by Barbara Bailey, Development Specialist
Somewhere between childhood and adulthood, many of us lose our way to the Library. Maybe we move out of our hometowns and discover that we don’t actually know the first thing about signing up for a library card ourselves. Maybe we hear about a program happening at the library that sounds really cool, but life gets in the way or we forget or think that it’s not meant for us.
As an adult I’ve rediscovered how much I can get out of my library.
In this day and age, where it seems everything and everyone wants something—our time, our money, our likes and follows—we need libraries now more than EVER. Libraries make our everyday lives so much better…and a little less expensive!
Free Stuff to Read
Cookbooks: I cannot keep up with all the new cookbooks (although I try). Celebrities, doctors, and even Snoop Dogg have cookbooks! And there is any diet or flavor you can think of. Thankfully, SJCPL is a “popular materials library,” so our Collection Development librarians do the dirty work of figuring out which Instant Pot cookbooks are really worth your time. This year I have checked out 21 cookbooks. Multiply that by an average retail of $16, and I’ve saved a whopping $336! That’s just on the cookbooks! Not to mention the breakfasts, lunches and dinners I’ve prepared at home instead of hitting Taco Bell.
Books: My reading habits tend toward nonfiction. Recently, I delved into finance books as a way to save money for a long weekend in Los Angeles. David Bach’s newest book, The Latte Factor, laid out a simple method of saving money for the things that matter…like our vacation! Between my nonfiction obsession and access to new releases, I’ve saved at least $704 this year.
Magazines: I think magazines are beautiful, but some retail individually for upwards of $20! Not counting the many, many magazines I have downloaded instantly from Flipster, I have checked out 105 magazines this year at an average of $5 a piece, I have saved roughly $525!
Free Stuff to Entertain
Hoopla: When Eminem’s album Kamikaze came out, everyone else was buying it electronically or paying their $9.99 a month to Spotify Premium to listen to it on demand. Not us. We downloaded it instantly and listened to it for the 7 day borrowing window. When my husband’s expired, he just checked it out again, using another of his 10 monthly check outs. I’ve checked out over a hundred albums this year, saving me about $1,340!
Movie Night: Did you know SJCPL stocks all the blockbusters when they come out on DVD?! For 50 cents a day, you can check out movies, TV Series, documentaries, etc. Most DVDs cost $15-$30 and streaming rentals can cost a couple bucks each. We’ve saved $72 on movie nights at home.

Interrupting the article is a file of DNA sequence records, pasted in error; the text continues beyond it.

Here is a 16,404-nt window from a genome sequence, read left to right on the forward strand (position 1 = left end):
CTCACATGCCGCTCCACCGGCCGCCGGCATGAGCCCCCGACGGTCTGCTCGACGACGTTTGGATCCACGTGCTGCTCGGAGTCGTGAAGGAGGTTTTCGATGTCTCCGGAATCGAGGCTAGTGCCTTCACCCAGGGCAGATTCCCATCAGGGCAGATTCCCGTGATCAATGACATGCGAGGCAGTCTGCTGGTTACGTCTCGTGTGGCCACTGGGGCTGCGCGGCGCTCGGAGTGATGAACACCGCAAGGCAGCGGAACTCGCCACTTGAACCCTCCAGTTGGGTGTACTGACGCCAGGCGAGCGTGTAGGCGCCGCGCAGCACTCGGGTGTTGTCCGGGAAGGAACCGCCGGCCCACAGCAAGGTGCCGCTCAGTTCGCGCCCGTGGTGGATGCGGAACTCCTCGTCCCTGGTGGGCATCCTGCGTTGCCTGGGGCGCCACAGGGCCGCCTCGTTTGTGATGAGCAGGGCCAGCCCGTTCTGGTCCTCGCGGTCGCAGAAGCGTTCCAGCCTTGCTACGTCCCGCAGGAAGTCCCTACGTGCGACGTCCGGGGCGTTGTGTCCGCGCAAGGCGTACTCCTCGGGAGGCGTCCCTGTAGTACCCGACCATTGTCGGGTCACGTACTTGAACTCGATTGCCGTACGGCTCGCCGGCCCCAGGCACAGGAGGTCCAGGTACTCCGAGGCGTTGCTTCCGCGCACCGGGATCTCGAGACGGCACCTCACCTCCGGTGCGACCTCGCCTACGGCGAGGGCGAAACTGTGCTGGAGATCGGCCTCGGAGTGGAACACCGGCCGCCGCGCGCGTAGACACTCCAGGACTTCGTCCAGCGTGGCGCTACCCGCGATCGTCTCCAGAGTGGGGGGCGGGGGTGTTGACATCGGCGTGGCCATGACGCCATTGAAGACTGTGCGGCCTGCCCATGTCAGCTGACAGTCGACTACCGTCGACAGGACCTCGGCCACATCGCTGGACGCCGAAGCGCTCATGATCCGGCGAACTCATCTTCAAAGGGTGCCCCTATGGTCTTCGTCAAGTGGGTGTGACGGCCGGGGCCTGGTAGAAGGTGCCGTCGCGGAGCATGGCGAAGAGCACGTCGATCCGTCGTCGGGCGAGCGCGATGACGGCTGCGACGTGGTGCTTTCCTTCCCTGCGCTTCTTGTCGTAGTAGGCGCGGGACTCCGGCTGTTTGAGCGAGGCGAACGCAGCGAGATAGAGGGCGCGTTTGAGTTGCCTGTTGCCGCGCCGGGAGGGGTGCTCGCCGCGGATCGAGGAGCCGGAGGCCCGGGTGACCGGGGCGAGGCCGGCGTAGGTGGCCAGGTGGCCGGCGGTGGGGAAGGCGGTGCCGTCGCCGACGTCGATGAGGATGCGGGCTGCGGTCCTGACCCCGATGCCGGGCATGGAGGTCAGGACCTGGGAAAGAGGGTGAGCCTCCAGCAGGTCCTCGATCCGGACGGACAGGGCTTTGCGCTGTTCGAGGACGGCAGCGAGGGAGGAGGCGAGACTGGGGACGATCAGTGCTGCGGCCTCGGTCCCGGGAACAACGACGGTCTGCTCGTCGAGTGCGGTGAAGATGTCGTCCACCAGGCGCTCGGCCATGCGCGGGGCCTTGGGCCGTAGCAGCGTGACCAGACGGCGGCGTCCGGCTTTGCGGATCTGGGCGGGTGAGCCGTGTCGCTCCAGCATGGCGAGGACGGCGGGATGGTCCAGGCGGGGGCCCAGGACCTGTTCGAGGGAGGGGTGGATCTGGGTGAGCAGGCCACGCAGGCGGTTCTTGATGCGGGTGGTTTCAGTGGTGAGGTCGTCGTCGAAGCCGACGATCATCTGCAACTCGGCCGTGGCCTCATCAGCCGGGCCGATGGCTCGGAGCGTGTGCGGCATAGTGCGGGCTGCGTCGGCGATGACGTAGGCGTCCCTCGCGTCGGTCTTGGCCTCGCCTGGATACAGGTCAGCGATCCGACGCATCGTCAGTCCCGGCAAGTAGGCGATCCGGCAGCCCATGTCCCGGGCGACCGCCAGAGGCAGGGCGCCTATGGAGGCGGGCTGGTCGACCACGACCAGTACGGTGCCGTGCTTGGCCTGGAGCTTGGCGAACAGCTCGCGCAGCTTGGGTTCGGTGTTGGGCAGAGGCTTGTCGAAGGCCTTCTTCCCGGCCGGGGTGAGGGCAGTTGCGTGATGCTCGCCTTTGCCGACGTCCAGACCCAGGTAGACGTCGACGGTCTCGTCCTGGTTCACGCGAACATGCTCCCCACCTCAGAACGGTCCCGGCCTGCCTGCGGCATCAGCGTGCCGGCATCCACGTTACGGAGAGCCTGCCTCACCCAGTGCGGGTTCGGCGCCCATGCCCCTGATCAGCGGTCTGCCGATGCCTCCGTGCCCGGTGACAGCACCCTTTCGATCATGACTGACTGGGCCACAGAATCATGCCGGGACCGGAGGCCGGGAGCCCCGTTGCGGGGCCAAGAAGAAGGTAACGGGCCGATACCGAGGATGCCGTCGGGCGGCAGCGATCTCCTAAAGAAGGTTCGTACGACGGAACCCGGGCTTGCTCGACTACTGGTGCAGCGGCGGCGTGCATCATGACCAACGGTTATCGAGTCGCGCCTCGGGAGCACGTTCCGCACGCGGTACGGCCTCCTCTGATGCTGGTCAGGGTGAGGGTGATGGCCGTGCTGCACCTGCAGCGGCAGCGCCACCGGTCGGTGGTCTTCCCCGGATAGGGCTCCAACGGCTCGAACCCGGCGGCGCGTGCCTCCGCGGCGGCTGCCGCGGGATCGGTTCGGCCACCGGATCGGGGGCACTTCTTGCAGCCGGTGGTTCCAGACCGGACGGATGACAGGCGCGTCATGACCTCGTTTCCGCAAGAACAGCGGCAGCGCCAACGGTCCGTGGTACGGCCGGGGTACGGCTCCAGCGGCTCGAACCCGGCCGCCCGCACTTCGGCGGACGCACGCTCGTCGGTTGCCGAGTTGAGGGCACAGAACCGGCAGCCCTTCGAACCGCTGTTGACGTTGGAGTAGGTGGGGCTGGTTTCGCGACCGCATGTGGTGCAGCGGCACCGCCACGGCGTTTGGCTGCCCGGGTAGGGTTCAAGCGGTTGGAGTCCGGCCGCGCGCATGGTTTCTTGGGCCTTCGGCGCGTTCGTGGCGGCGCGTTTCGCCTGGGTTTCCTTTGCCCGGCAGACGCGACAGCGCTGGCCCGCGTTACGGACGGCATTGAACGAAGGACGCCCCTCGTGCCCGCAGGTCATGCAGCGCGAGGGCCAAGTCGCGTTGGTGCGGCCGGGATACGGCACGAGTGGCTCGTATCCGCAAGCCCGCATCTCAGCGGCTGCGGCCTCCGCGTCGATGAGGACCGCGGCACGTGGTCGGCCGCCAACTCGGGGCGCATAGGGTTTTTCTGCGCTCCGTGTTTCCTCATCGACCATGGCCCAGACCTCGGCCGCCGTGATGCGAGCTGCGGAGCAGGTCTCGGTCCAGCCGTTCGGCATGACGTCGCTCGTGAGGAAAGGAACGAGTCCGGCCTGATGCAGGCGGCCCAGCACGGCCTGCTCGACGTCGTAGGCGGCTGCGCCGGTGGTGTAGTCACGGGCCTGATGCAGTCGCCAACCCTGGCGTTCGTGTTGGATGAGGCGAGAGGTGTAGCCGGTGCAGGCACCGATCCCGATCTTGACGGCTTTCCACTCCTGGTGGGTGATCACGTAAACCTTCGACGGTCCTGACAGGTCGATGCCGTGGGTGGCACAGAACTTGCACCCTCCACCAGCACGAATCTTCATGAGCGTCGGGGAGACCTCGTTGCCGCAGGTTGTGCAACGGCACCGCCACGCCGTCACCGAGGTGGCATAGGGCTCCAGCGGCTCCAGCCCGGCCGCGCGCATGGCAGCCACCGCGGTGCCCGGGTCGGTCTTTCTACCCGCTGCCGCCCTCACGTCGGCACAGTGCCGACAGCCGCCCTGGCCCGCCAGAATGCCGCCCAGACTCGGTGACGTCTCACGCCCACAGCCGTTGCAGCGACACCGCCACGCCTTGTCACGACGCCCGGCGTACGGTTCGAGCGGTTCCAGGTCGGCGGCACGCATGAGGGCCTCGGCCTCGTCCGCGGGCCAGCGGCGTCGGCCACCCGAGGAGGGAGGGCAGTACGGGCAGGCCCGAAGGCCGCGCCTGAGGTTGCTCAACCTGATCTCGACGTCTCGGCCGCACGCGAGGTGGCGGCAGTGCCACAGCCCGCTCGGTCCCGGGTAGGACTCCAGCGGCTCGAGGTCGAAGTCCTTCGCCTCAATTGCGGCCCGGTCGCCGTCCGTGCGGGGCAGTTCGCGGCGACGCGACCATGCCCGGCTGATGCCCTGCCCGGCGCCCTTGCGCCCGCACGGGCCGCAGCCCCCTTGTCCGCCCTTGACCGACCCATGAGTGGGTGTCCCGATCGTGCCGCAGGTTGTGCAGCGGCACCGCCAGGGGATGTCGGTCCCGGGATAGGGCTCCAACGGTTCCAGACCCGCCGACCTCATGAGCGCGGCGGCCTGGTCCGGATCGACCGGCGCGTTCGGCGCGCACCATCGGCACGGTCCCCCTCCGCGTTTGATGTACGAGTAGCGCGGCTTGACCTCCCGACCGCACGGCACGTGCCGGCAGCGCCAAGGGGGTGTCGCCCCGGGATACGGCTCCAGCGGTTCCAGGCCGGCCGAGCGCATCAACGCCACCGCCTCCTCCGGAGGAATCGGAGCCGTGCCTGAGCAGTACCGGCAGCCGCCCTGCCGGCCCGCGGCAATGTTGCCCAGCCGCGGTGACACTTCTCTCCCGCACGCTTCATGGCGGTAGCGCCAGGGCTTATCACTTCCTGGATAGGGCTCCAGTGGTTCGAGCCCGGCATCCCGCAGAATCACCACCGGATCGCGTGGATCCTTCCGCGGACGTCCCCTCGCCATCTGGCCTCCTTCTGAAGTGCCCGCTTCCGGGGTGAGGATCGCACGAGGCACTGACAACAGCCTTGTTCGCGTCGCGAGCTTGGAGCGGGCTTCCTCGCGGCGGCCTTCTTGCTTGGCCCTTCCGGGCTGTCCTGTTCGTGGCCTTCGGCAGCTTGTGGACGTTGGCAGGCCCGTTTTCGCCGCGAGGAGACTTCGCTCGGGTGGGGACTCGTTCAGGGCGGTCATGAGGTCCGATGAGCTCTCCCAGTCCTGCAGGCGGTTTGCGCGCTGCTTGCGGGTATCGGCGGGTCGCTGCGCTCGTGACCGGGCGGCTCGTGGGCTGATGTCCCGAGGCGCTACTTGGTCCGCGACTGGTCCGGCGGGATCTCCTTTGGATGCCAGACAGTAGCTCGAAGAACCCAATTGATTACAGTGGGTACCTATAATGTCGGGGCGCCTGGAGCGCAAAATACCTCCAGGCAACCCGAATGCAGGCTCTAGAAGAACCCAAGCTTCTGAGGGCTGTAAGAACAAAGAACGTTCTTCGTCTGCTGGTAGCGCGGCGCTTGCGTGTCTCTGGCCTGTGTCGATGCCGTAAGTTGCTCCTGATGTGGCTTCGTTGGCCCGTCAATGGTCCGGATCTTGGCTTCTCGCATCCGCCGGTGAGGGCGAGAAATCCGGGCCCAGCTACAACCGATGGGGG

Free Stuff You Didn’t Realize the Library Has
Studio 304 Equipment: My husband Kevin is a car salesman by day, league bowler by night. He uses the equipment from Studio 304 for both! He checks out the Zhiyun Gimbal Stabilizer to film videos for Facebook about new car inventory. When Kevin wants to work on his spare shooting, he checks out the Reticam HG30 Grip with Smartphone Mount to film his approach at the Chippewa Bowl Monday Night League. He spends enough on bowling balls–I don’t need him spending money on expensive tripods and smartphone mounts, too. Studio 304 has saved us $150 on those equipment rentals alone!
Programs: Learn something new, like origami, Spanish, or how to make homemade salsa. SJCPL even has author talks with some pretty impressive names: Jen Lancaster, Mayor Pete Buttigieg, and Isabel Wilkerson, to name a few. All for free. I’ve guestimated about $200 in savings from utilizing these free programs.
Databases and Courses: Okay, this one might sound a little boring, but hear me out because we all know that education can be expensive. There are so many resources for online learning with your library card. Lynda.com has online courses that are constantly updated, and you can earn certificates! I’ve taught myself some InDesign basics. It is hard to put a dollar amount on what I’ve saved using these Library resources, but an InDesign course alone can range from $20/month to $700/course. So my guess is it’s a lot.
Barbara is the Library’s Development Specialist. She’s a sometimes vegan, an avid magazine and non-fiction reader, and loves dogs more than people.